When WILD magazine started in 1981, I wrote one of the feature articles in the first issue (for free) and have continued a close relationship since with that excellent publication. Just to dispel the rumours, I have never owned any share or part of WILD, I just write for and get paid the same casual rates like every other writer. I have contributed more than 130 articles and photographs to WILD. A number of articles have also been published in Outdoor Australia and in overseas outdoor and photography magazines in USA, Spain and the UK. In 1989, along with my wife, Monica and good friend, John Siseman, we took over the Age weekly newspaper column on bushwalking when Sandra Bardwell retired on her 200th column. Due to financial cut-backs, the column ceased in 1995 and was revived breifly in 2003, in all we wrote 290 columns plus a dozen feature articles for other sections of the newspaper. Its funny how many people remember Sandras column and not us even though we wrote more columns than she did over a longer period, I guess she was first though.
In the 1980's, I worked as a professional walking guide in South West Tasmania (6 walks) and then as a trekking guide in Nepal and India with Peregrine Expeditions (led 12 treks) and, while the pay was poor, it was an interesting activity to do for a while as you learnt how to handle and tolerate all types of people. I did some mountaineering on some lower Himalayan peaks but regular deaths of friends in those ranges discouraged me to continue climbing. Many of my friends have climbed Mt Everest and other 8000m peaks but many also died (more than 20). Instead, I decided to see more of Australia at my own pace; this really is an interesting diverse country. This led to another book in 1986, 'Bushwalking In Australia' which was a joint effort with my wife, Monica. The first three editions were published by Lonely Planet. It covers overnight and longer walks in every state around the country. The fourth edition is an all colour book and was self published in June 2003. In 2009, I was presented with a 'Special Recognition Award' by Bushwalking Victoria, the peak body for bushwalkers and clubs in Victoria.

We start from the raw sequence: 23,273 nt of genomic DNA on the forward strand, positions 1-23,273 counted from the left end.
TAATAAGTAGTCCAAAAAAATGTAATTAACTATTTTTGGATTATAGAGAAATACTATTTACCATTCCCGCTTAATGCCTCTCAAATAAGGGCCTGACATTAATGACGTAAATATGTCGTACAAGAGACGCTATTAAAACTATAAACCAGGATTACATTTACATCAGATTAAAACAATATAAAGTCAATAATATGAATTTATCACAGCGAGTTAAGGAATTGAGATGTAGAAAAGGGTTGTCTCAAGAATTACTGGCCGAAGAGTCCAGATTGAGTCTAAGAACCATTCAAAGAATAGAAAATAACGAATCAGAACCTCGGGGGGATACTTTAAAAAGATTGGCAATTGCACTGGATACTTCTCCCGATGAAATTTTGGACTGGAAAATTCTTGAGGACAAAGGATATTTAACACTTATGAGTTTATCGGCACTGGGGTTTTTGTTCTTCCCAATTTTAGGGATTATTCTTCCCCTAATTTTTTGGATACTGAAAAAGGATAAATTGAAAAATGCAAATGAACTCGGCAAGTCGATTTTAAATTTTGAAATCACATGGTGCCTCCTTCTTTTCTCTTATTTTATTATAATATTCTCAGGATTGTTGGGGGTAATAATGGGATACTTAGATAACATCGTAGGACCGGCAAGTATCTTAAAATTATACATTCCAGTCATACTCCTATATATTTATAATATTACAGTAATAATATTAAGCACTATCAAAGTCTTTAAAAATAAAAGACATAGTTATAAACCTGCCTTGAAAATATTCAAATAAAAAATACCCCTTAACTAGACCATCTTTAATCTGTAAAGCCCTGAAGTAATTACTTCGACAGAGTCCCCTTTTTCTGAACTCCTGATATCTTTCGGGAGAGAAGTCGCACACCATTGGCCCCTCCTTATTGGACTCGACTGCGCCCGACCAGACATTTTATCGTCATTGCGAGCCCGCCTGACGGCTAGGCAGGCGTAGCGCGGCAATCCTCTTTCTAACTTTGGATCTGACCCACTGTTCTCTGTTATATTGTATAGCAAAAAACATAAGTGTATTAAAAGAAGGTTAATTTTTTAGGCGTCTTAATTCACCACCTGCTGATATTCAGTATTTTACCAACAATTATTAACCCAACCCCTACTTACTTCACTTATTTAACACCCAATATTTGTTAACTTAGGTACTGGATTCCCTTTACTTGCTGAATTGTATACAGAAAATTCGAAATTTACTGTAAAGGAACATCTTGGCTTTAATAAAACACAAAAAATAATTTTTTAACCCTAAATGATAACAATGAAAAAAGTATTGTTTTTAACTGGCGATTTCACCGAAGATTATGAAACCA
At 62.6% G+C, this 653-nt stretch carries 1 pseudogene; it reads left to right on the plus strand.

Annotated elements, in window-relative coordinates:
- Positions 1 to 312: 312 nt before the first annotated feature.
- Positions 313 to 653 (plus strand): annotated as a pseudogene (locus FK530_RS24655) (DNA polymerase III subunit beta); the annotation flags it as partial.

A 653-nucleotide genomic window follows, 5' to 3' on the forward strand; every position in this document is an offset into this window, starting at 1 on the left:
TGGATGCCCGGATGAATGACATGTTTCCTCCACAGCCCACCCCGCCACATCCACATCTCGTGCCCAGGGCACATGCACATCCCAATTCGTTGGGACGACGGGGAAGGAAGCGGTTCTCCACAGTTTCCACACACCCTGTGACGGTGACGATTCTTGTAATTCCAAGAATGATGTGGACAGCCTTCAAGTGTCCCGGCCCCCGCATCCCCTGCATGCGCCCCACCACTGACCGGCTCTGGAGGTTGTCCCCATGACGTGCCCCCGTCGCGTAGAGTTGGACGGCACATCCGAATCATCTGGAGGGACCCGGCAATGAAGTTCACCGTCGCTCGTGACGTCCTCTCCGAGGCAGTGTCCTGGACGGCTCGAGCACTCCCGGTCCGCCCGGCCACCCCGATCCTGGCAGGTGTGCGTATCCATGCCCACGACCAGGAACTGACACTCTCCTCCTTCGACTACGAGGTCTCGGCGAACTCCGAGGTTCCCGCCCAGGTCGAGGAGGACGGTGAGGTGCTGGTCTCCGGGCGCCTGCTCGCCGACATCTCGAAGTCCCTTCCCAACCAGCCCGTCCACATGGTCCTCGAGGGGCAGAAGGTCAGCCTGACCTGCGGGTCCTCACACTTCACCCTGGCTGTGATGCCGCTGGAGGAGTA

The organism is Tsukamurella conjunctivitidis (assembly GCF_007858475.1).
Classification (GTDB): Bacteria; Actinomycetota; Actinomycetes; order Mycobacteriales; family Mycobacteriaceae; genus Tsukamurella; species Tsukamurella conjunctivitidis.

My interest in photography started
as a means of showing others the unusual places I visited. Early
on I enjoyed moderate success by winning some photo magazine
so this spurred me to learn more and I tried the open exhibitions.
These competitions are completely anonymous and are a great way
to see what others are doing and having your work compared. While
initially confusing, you soon work out how its judged and what
the judges look for. After a brief spell in National Exhibitions
I tried the larger International Exhibitions where there
are thousands of entries. Winning over 150 awards in 38 countries
with 1,800 acceptances in a nine year period starting in mid-1980s, I
became one the most